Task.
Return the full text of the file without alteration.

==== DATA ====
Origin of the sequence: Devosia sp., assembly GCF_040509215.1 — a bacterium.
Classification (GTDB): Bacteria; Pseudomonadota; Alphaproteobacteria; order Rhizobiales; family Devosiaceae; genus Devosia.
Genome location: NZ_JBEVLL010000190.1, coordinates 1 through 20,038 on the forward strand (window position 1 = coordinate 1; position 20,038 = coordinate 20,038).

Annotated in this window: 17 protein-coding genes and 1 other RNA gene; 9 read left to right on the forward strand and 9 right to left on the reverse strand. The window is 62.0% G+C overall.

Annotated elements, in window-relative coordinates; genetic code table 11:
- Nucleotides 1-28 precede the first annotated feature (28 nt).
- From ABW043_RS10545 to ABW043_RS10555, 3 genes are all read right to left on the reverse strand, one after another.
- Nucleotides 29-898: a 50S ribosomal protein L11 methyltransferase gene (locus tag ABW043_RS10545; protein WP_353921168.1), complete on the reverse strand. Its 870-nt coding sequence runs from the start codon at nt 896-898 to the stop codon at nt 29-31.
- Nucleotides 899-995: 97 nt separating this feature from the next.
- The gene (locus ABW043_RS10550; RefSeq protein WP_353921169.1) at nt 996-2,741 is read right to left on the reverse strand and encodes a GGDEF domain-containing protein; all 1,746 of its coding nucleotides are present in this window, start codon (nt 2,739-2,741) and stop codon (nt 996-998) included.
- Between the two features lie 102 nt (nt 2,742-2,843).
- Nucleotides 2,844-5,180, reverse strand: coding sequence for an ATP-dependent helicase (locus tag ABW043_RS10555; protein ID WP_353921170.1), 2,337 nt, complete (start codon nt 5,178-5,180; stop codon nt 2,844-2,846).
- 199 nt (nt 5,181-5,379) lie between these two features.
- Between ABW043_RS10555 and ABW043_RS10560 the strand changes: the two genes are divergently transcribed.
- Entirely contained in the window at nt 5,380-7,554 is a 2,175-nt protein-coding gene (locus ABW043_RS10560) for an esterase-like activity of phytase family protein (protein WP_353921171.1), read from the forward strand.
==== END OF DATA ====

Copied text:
Origin of the sequence: Devosia sp., assembly GCF_040509215.1 — a bacterium.
Classification (GTDB): Bacteria; Pseudomonadota; Alphaproteobacteria; order Rhizobiales; family Devosiaceae; genus Devosia.
Genome location: NZ_JBEVLL010000190.1, coordinates 1 through 20,038 on the forward strand (window position 1 = coordinate 1; position 20,038 = coordinate 20,038).

Annotated in this window: 17 protein-coding genes and 1 other RNA gene; 9 read left to right on the forward strand and 9 right to left on the reverse strand. The window is 62.0% G+C overall.

Annotated elements, in window-relative coordinates; genetic code table 11:
- Nucleotides 1-28 precede the first annotated feature (28 nt).
- From ABW043_RS10545 to ABW043_RS10555, 3 genes are all read right to left on the reverse strand, one after another.
- Nucleotides 29-898: a 50S ribosomal protein L11 methyltransferase gene (locus tag ABW043_RS10545; protein WP_353921168.1), complete on the reverse strand. Its 870-nt coding sequence runs from the start codon at nt 896-898 to the stop codon at nt 29-31.
- Nucleotides 899-995: 97 nt separating this feature from the next.
- The gene (locus ABW043_RS10550; RefSeq protein WP_353921169.1) at nt 996-2,741 is read right to left on the reverse strand and encodes a GGDEF domain-containing protein; all 1,746 of its coding nucleotides are present in this window, start codon (nt 2,739-2,741) and stop codon (nt 996-998) included.
- Between the two features lie 102 nt (nt 2,742-2,843).
- Nucleotides 2,844-5,180, reverse strand: coding sequence for an ATP-dependent helicase (locus tag ABW043_RS10555; protein ID WP_353921170.1), 2,337 nt, complete (start codon nt 5,178-5,180; stop codon nt 2,844-2,846).
- 199 nt (nt 5,181-5,379) lie between these two features.
- Between ABW043_RS10555 and ABW043_RS10560 the strand changes: the two genes are divergently transcribed.
- Entirely contained in the window at nt 5,380-7,554 is a 2,175-nt protein-coding gene (locus ABW043_RS10560) for an esterase-like activity of phytase family protein (protein WP_353921171.1), read from the forward strand.